International Collaboration to Keep Eagle on Irish Roads
Even tho my broken elbow is healed I'm still NOT training on the Eagle over here in Ireland! As its broken wheel is not coming together as quickly as we had hoped, all I can think Is that it is giving the shoulder I also severely strained, more time to heal. I choose to take solace in that rationalization. as opposed to thinking the Eagle cannot survive the roads over here. Or as Brian Cawley the highly regarded wbeelbuilder and owner of Castlebar Cycle who is helping me keeps teasing, 'carbon fiber is the only material that can match up with the punishment the Irish roads offer'.
In not entertaining Brian's jest, I've yet to remind him that the Eagle was built at a time when most roads were dirt and the smooth asphalt we take for granted in America was rare if it existed at all. And that the poor condition of the riding turf was why the HiWheel was so popular in the late 1800's. The further one's anatomy is away from the ground on a pedal machine, the less he or she feels the surface beneath them-self.
Understandably then I am committed to getting the Eagle back on the road over here as soon as possible. However, getting the rim replaced has presented a myriad of complications. While I have managed to miraculously locate a beautiful new rim and then spokes in America and managed to get them sent over here to the Emerald Isle, building all this on to an 1891 hub is now requiring that I get some of the best talent on both sides of the Atlantic working together. As the national treasure that he is for those of us trying to keep antique bikes on the road, Jim Spillane, now in Vermont, is once again helping me speak to the complexity I have come up against.
Not only did he send me 20 hairpin spokes that become 40 (two spokes that travel through one hole in the hub, like a wishbone, it is what Brian and I are holding and that sit at my feet in the picture directly below) for my 72 spoke wheel,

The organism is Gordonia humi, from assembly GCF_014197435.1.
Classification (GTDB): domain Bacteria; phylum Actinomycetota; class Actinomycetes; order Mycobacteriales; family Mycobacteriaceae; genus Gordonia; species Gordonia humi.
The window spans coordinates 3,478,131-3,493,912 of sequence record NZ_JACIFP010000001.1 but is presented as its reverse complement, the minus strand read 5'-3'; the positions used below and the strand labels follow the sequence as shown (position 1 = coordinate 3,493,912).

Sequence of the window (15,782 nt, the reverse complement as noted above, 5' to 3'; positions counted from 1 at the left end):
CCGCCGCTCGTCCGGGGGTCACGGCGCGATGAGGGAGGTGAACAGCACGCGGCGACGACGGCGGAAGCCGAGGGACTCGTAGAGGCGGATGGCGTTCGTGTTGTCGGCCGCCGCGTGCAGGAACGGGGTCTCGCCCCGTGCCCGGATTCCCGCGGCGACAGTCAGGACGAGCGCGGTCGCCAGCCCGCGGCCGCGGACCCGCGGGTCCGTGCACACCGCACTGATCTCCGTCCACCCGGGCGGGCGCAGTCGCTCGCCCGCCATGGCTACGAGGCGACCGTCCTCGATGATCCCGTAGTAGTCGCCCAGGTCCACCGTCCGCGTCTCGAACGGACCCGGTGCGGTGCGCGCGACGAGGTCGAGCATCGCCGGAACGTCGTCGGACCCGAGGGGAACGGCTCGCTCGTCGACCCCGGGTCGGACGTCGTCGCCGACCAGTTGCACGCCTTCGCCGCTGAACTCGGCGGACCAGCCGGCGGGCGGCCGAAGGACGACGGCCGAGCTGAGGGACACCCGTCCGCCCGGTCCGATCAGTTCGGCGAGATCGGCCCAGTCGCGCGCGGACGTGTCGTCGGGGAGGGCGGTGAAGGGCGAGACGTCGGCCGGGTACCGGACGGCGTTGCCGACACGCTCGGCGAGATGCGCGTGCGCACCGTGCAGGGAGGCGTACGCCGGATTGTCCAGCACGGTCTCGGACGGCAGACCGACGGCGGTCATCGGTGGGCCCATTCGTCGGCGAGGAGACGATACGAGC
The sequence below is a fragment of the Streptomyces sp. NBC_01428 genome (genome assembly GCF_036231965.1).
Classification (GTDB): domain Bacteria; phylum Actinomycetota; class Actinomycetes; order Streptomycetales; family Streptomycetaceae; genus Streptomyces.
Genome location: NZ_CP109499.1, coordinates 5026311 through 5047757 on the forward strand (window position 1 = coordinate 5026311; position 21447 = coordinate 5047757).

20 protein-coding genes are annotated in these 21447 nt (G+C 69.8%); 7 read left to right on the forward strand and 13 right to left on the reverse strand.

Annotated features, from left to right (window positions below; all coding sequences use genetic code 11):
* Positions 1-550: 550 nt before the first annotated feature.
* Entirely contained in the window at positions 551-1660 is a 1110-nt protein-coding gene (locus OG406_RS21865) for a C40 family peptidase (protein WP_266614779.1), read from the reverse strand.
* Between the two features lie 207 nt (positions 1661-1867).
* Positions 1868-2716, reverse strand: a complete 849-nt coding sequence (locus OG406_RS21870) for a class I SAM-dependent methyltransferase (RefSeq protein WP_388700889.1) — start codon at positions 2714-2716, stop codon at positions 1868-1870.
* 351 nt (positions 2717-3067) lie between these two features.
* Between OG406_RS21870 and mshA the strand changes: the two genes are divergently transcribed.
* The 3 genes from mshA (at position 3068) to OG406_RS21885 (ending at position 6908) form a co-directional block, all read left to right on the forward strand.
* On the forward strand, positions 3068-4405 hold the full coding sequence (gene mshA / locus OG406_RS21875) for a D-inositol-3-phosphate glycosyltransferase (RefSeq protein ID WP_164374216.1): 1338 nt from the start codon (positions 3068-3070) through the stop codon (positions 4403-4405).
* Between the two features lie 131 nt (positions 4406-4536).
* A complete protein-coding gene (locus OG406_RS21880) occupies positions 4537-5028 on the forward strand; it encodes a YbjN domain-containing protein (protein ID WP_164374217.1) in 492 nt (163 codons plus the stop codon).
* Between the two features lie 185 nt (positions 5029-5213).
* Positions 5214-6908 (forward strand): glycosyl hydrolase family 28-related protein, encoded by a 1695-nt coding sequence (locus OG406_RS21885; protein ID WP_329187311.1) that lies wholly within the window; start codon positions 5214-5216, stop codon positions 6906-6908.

but now he's even come up with the engineering math that will make it possible for a modern day rim to work with 1891 spec. Seems the Rocky Mtn HiWheel rim I received is exactly 50 inches unlike in the 19th century where a variance of one half an inch or more was possible for it to be called 50 inches Combine that with different size channels for the tire itself to sit in and much number crunching is required for a solution to the problem.
With all of this in mind, Jim thinks we can get a wheel out of this combination if we change the number of spokes between each hairpin. He wants us to tell him how tight the spokes are as we reach certain benchmarks during the build.
How to insert them and how many spokes must stand between each placement both in the hub and at the rim is an exercise in trigonometry. The answers for which Jim tells me he will supply as we go along. And if Jim deems it acceptable to proceed, we will be doing so according to a formula wheel builders used at the end of the 19th Century.
Until then, I will keep enjoying the storybook Irish back roads (off the charts when there is sun) on my recumbent. Because it is also a steel frame, it too is getting beat up pretty badly by Ireland's back country riding terrain. Mostly used to service free range, grass fed livestock, unlike America, where factory farms are the norm, weather compromised farm roads make up most of the island. And I've only been able to experience them from a comfortable seat because Brian Cawley and Tomas Vamos (pictured below) are two of the best cycle mechanics I have ever come across. Blacksmith and award winning metal artist, Pawel Guba, who you've seen me talk about in here before, has also added his genius touch to keep my 'bent in roll mode.